Newspaper review: Papers digest Autumn Statement
- 6 December 2012
- From the section UK
The chill economic news announced by Chancellor George Osborne is discussed in several newspapers.
The front page of the Daily Telegraph shows a picture of two people struggling in blizzard conditions in Aberdeen alongside the headline, "Long, Hard Road to Recovery".
This theme is picked up by the Times which speaks of a hard road to 2018.
But the front page is taken up with a less than flattering cartoon of the chancellor failing to fill up a car.
Jonathan Freedland in the Guardian argues that the coalition's austerity strategy "turned to dust" when Mr Osborne admitted he would miss his target for getting national debt under control by 2015.
The Daily Mail describes the chancellor as "canny" by daring Labour to oppose real-terms cuts in welfare payments.
The Independent concludes that the Autumn Statement was a mini-Budget more about politics than economics.
The paper argues that after the disasters of the earlier "pasty tax" Budget, this was a genuine attempt to be more in tune with ordinary voters.
Mr Osborne may also take comfort from the criticism which the papers reserve for his opposite number, Ed Balls.
The Financial Times says Mr Balls was hesitant - knocked off course by the realisation that borrowing would fall.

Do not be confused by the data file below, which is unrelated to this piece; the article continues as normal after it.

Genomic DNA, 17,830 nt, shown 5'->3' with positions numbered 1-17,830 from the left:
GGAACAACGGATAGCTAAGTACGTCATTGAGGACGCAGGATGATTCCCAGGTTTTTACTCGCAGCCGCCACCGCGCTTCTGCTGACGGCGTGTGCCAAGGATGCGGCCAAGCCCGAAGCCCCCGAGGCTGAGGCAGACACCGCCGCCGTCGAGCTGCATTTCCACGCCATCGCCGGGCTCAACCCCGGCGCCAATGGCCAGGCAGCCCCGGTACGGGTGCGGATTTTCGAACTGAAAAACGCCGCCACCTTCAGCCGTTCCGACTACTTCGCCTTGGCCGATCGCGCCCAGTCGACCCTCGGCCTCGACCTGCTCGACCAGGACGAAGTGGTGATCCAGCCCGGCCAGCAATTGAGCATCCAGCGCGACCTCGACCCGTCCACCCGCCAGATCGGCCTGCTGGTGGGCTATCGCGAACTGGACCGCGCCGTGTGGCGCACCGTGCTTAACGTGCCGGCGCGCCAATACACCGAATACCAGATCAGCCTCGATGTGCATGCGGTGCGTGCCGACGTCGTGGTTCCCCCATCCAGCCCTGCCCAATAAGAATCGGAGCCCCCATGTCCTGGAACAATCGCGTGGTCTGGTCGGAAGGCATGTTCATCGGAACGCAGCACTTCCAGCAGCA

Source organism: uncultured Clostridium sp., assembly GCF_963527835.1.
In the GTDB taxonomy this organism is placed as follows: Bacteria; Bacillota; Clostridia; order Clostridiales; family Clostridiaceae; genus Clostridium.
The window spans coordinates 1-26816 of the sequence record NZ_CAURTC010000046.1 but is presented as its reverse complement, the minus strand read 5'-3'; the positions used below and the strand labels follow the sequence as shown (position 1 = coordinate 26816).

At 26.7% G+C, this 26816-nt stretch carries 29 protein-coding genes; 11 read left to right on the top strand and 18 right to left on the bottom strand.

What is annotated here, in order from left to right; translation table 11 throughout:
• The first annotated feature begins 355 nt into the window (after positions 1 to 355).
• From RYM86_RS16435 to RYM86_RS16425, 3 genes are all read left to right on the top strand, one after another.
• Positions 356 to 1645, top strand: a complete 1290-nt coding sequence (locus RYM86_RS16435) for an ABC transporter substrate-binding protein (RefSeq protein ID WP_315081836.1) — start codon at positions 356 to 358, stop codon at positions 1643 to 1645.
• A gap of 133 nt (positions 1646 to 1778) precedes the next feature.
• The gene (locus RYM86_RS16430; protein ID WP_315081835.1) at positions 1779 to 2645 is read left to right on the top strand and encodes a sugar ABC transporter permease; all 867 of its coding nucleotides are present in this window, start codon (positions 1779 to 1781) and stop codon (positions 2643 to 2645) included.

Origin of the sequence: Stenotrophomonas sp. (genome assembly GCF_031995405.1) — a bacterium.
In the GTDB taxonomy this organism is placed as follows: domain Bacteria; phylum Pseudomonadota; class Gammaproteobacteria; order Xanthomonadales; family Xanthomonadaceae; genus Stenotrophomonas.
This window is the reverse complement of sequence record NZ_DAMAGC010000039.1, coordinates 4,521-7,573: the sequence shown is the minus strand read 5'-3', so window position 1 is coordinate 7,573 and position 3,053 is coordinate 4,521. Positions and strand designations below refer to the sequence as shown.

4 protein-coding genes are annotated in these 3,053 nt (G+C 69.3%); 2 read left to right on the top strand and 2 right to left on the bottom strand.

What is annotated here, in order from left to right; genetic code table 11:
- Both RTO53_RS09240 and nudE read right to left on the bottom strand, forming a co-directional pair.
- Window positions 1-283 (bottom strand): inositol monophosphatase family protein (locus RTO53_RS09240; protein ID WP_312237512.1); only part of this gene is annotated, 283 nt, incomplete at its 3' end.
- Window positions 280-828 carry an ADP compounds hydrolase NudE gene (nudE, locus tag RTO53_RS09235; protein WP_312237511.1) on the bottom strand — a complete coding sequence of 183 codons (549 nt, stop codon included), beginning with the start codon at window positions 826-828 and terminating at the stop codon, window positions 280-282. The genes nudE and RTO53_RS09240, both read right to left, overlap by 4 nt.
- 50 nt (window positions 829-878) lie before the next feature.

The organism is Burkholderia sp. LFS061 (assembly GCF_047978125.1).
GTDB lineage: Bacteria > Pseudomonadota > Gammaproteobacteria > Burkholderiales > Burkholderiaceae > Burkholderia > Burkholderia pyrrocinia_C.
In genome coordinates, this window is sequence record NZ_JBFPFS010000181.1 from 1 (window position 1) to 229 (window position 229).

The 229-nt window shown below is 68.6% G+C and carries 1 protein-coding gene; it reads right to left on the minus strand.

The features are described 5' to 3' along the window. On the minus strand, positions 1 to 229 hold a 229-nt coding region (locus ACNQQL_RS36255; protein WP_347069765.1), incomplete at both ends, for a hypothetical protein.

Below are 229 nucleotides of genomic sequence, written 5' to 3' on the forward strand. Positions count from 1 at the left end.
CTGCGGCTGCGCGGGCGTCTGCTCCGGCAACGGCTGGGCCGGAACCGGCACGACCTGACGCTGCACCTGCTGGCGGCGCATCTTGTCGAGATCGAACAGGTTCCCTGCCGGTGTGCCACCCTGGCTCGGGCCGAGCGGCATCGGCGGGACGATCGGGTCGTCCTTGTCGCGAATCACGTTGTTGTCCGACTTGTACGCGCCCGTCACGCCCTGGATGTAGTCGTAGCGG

The papers picture the 82-year-old star of It's a Knockout receiving his OBE earlier this year for services to broadcasting and charity.
The Mail suggests Mr Hall had been regarded as a "national treasure" - in part for his florid football match reports.
The papers pick up on a warning that middle-class children are suffering breakdowns because their parents are too risk averse.
The Telegraph quotes the psychologist, Professor Tanya Byron, who argues that many young people lack mental toughness because they are not being given the chance to fail at school.
The obituary writers are full of praise for the achievements of the legendary jazz pianist, Dave Brubeck, who died on Wednesday.
The Telegraph believes that his success owed something to the way he identified a significant new audience for jazz among American college students.
The Guardian says Brubeck infuriated the purists, but his pieces could be whistled at the bus stop - and that is likely to go on happening for a long time.